A new survey indicated that among large employers, many have not examined data on physician quality or shared health plan or physician data with employees that could help improve the value and quality of health benefits, according to a recent study in the Journal of the American Medical Association.
“Value-based purchasing has often been portrayed as the lynchpin to quality improvement in a market-based health care system. Under this paradigm as it was originally conceived, employers and other large purchasers of health care are expected to contract with health plans according to quality and cost. Other key elements of value-based purchasing include the promotion of quality improvement in negotiations with health plans and facilitating informed choice of health plan through dissemination of comparative cost and quality information to employees,” the authors wrote.
Although a small group of the largest national employers have been active in improving health care quality through the promotion of quality measurement, reporting, and pay for performance, it is unknown whether these ideas have significantly affected employer-sponsored health benefit purchasing.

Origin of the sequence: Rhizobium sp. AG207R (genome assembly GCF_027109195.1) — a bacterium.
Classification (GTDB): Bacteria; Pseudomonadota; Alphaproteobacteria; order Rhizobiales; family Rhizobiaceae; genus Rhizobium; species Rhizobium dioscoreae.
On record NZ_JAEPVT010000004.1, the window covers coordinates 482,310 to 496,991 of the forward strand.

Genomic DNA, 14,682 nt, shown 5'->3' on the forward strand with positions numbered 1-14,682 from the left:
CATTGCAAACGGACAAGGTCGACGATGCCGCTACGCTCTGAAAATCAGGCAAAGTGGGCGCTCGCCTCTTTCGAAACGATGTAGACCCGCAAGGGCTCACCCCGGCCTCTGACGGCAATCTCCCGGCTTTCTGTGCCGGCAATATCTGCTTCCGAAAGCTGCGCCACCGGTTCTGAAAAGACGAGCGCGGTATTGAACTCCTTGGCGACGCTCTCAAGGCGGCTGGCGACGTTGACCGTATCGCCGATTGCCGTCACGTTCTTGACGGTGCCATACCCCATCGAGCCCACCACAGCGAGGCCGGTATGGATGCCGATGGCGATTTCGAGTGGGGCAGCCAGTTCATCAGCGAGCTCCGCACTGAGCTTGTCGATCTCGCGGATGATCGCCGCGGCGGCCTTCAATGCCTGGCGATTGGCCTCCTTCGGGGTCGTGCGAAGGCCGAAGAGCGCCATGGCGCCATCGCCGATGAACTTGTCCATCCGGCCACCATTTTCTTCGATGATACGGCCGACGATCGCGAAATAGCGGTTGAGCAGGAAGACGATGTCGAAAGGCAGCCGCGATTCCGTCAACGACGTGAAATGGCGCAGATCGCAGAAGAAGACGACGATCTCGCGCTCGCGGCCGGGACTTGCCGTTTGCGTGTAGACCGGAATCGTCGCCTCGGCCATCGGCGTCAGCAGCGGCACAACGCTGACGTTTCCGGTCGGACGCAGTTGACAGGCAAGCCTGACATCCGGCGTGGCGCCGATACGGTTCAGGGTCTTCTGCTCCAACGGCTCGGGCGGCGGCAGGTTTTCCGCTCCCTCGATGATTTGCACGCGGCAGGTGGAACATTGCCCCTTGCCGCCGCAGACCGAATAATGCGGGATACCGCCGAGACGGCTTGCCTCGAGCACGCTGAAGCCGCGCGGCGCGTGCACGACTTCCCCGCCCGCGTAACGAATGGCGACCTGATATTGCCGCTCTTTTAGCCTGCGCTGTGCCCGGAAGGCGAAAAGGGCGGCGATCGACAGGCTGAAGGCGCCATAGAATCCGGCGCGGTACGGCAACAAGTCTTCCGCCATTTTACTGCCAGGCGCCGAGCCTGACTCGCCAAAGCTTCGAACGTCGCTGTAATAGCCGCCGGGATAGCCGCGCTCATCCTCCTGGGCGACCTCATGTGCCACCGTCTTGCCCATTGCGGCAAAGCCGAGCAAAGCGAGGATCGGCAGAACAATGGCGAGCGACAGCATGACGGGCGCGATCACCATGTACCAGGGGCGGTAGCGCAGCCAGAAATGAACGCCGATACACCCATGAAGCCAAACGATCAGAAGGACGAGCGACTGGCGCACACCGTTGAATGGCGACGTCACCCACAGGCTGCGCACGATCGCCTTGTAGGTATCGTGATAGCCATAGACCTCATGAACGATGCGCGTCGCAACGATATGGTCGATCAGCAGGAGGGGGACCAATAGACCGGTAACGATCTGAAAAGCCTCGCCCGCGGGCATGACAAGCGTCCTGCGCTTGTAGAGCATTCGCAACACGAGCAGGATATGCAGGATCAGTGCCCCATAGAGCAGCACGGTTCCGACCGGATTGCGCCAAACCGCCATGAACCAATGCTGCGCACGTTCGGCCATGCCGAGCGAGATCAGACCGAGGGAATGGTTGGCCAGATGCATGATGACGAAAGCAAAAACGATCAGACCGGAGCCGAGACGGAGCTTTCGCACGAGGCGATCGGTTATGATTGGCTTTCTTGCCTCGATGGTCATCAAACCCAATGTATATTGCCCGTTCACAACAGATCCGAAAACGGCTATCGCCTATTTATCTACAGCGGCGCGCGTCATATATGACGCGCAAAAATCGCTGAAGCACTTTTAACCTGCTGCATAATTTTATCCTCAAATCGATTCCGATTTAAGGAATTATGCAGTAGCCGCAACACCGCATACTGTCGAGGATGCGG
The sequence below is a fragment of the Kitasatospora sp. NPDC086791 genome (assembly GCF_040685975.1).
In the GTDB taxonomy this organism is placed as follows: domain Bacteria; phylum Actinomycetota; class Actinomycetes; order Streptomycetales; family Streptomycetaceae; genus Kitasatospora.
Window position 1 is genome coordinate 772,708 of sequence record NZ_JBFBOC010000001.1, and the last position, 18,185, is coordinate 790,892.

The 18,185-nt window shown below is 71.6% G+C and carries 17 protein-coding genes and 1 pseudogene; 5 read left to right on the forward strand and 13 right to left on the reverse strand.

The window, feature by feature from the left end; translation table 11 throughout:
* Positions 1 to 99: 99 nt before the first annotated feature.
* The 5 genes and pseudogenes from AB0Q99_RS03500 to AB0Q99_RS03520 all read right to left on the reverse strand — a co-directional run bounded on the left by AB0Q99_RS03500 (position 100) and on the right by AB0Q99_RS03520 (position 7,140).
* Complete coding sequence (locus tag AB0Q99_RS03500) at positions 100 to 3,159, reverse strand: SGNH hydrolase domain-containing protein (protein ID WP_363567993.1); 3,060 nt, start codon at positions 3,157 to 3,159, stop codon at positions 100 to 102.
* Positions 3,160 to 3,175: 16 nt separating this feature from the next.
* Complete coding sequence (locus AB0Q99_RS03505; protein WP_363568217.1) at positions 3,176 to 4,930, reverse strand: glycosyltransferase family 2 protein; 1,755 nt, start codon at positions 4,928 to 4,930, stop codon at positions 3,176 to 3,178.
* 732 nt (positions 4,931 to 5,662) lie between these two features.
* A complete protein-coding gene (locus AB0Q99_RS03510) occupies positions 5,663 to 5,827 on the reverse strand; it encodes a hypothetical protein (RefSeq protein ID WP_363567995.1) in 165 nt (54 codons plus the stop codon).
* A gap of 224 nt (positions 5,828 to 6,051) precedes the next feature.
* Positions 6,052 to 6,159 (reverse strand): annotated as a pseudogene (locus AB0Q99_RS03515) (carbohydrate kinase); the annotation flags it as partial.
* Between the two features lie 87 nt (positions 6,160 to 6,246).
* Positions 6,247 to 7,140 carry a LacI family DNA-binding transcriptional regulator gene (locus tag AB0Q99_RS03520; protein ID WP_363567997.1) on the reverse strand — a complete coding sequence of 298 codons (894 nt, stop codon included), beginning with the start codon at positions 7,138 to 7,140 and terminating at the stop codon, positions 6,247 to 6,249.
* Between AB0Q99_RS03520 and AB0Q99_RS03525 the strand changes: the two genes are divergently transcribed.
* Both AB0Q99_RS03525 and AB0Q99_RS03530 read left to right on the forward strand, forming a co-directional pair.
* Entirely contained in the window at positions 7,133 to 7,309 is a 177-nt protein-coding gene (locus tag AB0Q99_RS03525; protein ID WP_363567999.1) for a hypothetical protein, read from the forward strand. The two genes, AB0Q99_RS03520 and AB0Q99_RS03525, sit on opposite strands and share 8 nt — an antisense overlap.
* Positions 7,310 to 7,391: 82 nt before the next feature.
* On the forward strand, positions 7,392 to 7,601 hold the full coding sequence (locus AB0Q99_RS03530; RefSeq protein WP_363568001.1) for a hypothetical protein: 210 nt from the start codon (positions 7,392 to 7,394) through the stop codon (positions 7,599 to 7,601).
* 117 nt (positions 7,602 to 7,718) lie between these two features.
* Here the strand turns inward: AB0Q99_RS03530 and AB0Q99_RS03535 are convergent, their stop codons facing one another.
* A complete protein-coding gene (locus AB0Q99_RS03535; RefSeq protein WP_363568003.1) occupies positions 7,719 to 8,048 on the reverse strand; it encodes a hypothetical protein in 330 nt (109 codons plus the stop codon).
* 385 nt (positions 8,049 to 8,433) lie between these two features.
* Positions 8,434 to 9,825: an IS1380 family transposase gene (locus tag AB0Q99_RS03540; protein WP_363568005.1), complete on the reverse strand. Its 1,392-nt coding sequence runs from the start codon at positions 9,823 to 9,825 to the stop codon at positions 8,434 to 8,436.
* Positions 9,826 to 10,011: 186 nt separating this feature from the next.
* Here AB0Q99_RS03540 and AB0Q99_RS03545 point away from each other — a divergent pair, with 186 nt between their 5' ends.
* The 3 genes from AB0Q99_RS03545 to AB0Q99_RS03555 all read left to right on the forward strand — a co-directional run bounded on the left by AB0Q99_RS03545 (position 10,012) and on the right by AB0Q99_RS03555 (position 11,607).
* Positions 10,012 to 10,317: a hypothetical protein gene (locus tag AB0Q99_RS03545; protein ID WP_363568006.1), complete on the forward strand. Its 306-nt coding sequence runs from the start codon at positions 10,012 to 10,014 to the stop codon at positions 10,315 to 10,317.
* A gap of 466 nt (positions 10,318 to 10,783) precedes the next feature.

Meredith B. Rosenthal, PhD, of the Harvard School of Public Health, Boston, and colleagues conducted a national survey of large employers regarding value-based purchasing of health care and related efforts to improve the quality of health care and employee health. The researchers interviewed by telephone executives at 609 of the largest employers across 41 U.S. markets between July 2005 and March 2006. The 41 randomly selected markets have at least 100,000 persons enrolled in health maintenance organizations, include approximately 91% of individuals enrolled in health maintenance organizations nationally, and represent roughly 78% of the U.S. metropolitan population. The 26 largest employers were identified in each market, with firms ranging in size from 60 to 250,000 employees.
A large percentage of surveyed executives reported that they examine health plan quality data (269 respondents; 65%), but few reported using it for performance rewards (49 respondents; 17%) or to influence employees (71 respondents; 23%). Physician quality information is less commonly examined (71 respondents; 16%) or used by employers to reward performance (8 respondents; 2%) or influence employee choice of providers (34 respondents; 8%).